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The pathological features of regulated necrosis


Tonnus, Wulf; Meyer, Claudia; Paliege, Alexander; Belavgeni, Alexia; von Mässenhausen, Anne; Bornstein, Stefan R; Hugo, Christian; Becker, Jan Ulrich; Linkermann, Andreas (2019). The pathological features of regulated necrosis. Journal of Pathology, 247(5):697-707.

Abstract

Necrosis of a cell is defined by the loss of its plasma membrane integrity. Morphologically, necrosis occurs in several forms such as coagulative necrosis, colliquative necrosis, caseating necrosis, fibrinoid necrosis, and others. Biochemically, necrosis was demonstrated to represent a number of genetically determined signalling pathways. These include (i) kinase-mediated necroptosis, which depends on receptor interacting protein kinase 3 (RIPK3)-mediated phosphorylation of the pseudokinase mixed lineage kinase domain like (MLKL); (ii) gasdermin-mediated necrosis downstream of inflammasomes, also referred to as pyroptosis; and (iii) an iron-catalysed mechanism of highly specific lipid peroxidation named ferroptosis. Given the molecular understanding of the nature of these pathways, specific antibodies may allow direct detection of regulated necrosis and correlation with morphological features. Necroptosis can be specifically detected by immunohistochemistry and immunofluorescence employing antibodies to phosphorylated MLKL. Likewise, it is possible to generate cleavage-specific antibodies against epitopes in gasdermin protein family members. In ferroptosis, however, specific detection requires quantification of oxidative lipids by mass spectrometry (oxylipidomics). Together with classical cell death markers, such as TUNEL staining and detection of cleaved caspase-3 in apoptotic cells, the extension of the arsenal of necrosis markers will allow pathological detection of specific molecular pathways rather than isolated morphological descriptions. These novel pieces of information will be extraordinarily helpful for clinicians as inhibitors of necroptosis (necrostatins), ferroptosis (ferrostatins), and inflammasomes have emerged in clinical trials. Anatomical pathologists should embrace these novel ancillary tests and the concepts behind them and test their impact on diagnostic precision, prognostication, and the prediction of response to the upcoming anti-necrotic therapies. Copyright © 2019 Pathological Society of Great Britain and Ireland. Published by John Wiley & Sons, Ltd.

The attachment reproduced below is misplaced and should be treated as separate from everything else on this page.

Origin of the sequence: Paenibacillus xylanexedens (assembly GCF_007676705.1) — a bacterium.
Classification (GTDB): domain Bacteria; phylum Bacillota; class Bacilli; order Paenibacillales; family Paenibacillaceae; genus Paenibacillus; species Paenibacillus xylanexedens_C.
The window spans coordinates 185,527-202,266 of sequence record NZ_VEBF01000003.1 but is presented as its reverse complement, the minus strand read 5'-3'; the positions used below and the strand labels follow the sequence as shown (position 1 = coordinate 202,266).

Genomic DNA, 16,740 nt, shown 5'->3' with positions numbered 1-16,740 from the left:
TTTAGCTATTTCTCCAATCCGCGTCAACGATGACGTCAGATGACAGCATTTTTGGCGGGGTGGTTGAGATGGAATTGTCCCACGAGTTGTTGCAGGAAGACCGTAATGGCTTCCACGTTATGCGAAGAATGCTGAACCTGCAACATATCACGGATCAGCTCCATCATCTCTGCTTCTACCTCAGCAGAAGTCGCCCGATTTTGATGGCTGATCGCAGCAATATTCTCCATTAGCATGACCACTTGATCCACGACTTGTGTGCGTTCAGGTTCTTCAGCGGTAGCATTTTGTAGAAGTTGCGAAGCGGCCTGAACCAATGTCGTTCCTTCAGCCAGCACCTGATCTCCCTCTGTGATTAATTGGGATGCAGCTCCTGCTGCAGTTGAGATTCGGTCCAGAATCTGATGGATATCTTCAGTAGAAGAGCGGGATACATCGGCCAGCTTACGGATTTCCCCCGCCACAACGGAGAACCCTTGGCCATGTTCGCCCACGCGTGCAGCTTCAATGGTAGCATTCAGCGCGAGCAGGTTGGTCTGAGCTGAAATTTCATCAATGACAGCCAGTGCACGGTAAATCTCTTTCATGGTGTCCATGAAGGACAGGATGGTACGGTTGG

Abstract

Necrosis of a cell is defined by the loss of its plasma membrane integrity. Morphologically, necrosis occurs in several forms such as coagulative necrosis, colliquative necrosis, caseating necrosis, fibrinoid necrosis, and others. Biochemically, necrosis was demonstrated to represent a number of genetically determined signalling pathways. These include (i) kinase-mediated necroptosis, which depends on receptor interacting protein kinase 3 (RIPK3)-mediated phosphorylation of the pseudokinase mixed lineage kinase domain like (MLKL); (ii) gasdermin-mediated necrosis downstream of inflammasomes, also referred to as pyroptosis; and (iii) an iron-catalysed mechanism of highly specific lipid peroxidation named ferroptosis. Given the molecular understanding of the nature of these pathways, specific antibodies may allow direct detection of regulated necrosis and correlation with morphological features. Necroptosis can be specifically detected by immunohistochemistry and immunofluorescence employing antibodies to phosphorylated MLKL. Likewise, it is possible to generate cleavage-specific antibodies against epitopes in gasdermin protein family members. In ferroptosis, however, specific detection requires quantification of oxidative lipids by mass spectrometry (oxylipidomics). Together with classical cell death markers, such as TUNEL staining and detection of cleaved caspase-3 in apoptotic cells, the extension of the arsenal of necrosis markers will allow pathological detection of specific molecular pathways rather than isolated morphological descriptions. These novel pieces of information will be extraordinarily helpful for clinicians as inhibitors of necroptosis (necrostatins), ferroptosis (ferrostatins), and inflammasomes have emerged in clinical trials. Anatomical pathologists should embrace these novel ancillary tests and the concepts behind them and test their impact on diagnostic precision, prognostication, and the prediction of response to the upcoming anti-necrotic therapies. Copyright © 2019 Pathological Society of Great Britain and Ireland. Published by John Wiley & Sons, Ltd.

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Additional indexing

Item Type:Journal Article, refereed, original work
Communities & Collections:04 Faculty of Medicine > University Hospital Zurich > Clinic for Endocrinology and Diabetology
Dewey Decimal Classification:610 Medicine & health
Scopus Subject Areas:Health Sciences > Pathology and Forensic Medicine
Language:English
Date:1 April 2019
Deposited On:19 Mar 2019 13:34
Last Modified:29 Jul 2020 10:23
Publisher:Wiley-Blackwell Publishing, Inc.
ISSN:0022-3417
OA Status:Closed
Publisher DOI:https://doi.org/10.1002/path.5248
PubMed ID:30714148

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